Kinross Gold (NYSE:KGC) shares have been under pressure since March because a sizable part of the company's business is done in Russia. In this situation, the company's first quarter report was left almost unnoticed, partly because Kinross Gold met analysts' expectations. However, the company made good progress on the cost front and could be well positioned for upside when Russia-related fears subside.
Russian mines are important for Kinross Gold's profitability
Investors' worries over the future of Kinross Gold Russian projects are understandable, as the Kupol and Dvoinoye mines contributed almost 30% of the company's total gold production in the first quarter. What's more, Russia is the most cost-effective region for the company with first quarter cost of sales of $481 per ounce of gold. In comparison, cost of sales in the West Africa segment was $820 per ounce.
Thus, any serious damage to Kinross Gold's Russian operations would have a huge negative effect on the company. However, the possibility of a scenario where additional sanctions on Russia disrupt Kinross Gold's business in the country is very low. That said, Kinross Gold's shares are likely to trade with the Russia-related discount until the situation over the country becomes clearer.
Cost improvements make the company more stable
Kinross Gold's fourth quarter performance wasn't great, with all-in sustaining costs of $1,169 per ounce. The company has made significant improvement in the first quarter of this year, achieving all-in sustaining costs of $1,001 per ounce. Importantly, 40,000 ounces of gold were produced but not sold during the quarter due to the timing of shipments. Kinross Gold's costs would have decreased further should those ounces have been sold. With its first quarter performance, the company is on track to meet its all-in sustaining cost guidance of $950-$1,050 per ounce.
Another important point to consider is the possible expansion of the Tasiast project in Mauritania. The recent activity on merger and acquisition front like the purchase of Osisko Mining by Agnico Eagle Mines (NYSE:AEM) and Yamana Gold (NYSE:AUY) has spurred questions about whether Kinross Gold would be looking for a partner to fund the project. If companies like Agnico Eagle Mines and Yamana Gold are ready to spend money in the current environment, there might be more players searching for tempting projects. Kinross Gold was questioned on this topic during the earnings call, and the answer came back negative. The company stated that it was looking to identify potential lenders for the project without looking for potential partners.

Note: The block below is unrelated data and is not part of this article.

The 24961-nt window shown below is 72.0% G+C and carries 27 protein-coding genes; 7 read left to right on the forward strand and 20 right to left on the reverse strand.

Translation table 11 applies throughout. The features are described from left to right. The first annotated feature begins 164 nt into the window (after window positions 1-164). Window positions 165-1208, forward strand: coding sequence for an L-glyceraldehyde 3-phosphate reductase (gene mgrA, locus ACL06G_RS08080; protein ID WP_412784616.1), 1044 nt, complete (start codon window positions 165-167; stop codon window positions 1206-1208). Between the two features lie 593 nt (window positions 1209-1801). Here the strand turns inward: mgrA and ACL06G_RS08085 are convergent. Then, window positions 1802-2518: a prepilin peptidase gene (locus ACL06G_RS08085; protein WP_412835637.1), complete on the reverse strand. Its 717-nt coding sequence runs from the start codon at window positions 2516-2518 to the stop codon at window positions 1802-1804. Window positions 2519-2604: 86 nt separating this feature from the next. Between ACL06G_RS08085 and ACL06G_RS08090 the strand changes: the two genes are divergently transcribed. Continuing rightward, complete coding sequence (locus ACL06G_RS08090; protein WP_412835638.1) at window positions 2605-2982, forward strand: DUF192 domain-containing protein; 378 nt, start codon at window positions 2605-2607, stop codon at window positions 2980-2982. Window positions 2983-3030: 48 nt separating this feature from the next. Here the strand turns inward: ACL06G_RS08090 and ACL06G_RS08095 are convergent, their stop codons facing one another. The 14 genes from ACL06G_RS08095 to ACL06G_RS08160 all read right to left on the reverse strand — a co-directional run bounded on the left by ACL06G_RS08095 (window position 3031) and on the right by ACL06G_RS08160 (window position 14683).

The recent feasibility study of the Tasiast expansion project showed that it could be able to produce an average of 848,000 ounces of gold annually for first five years with cash costs of $501 per ounce. This would be a significant improvement from the current state of things, as Tasiast continues to be a source of operating losses for the company.
Kinross Gold remains a solid performer. The company has shown improvements on the cost front and has pushed its costs away from current gold prices. Thus, the possible downside in gold prices would not have a deteriorating effect on Kinross Gold's balance sheet.
The Tasiast expansion project could be a source of significant future growth should the company secure the necessary financing. Although Kinross Gold stated that it would not make a decision on the project until 2015 at least, it promised to report its progress regarding the Tasiast expansion in the second quarter.
All in all, Kinross Gold shares are positioned for upside when Russia-related pressure is lifted from its shares.
Vladimir Zernov has no position in any stocks mentioned. The Motley Fool has no position in any of the stocks mentioned. Try any of our Foolish newsletter services free for 30 days. We Fools may not all hold the same opinions, but we all believe that considering a diverse range of insights makes us better investors. The Motley Fool has a disclosure policy.
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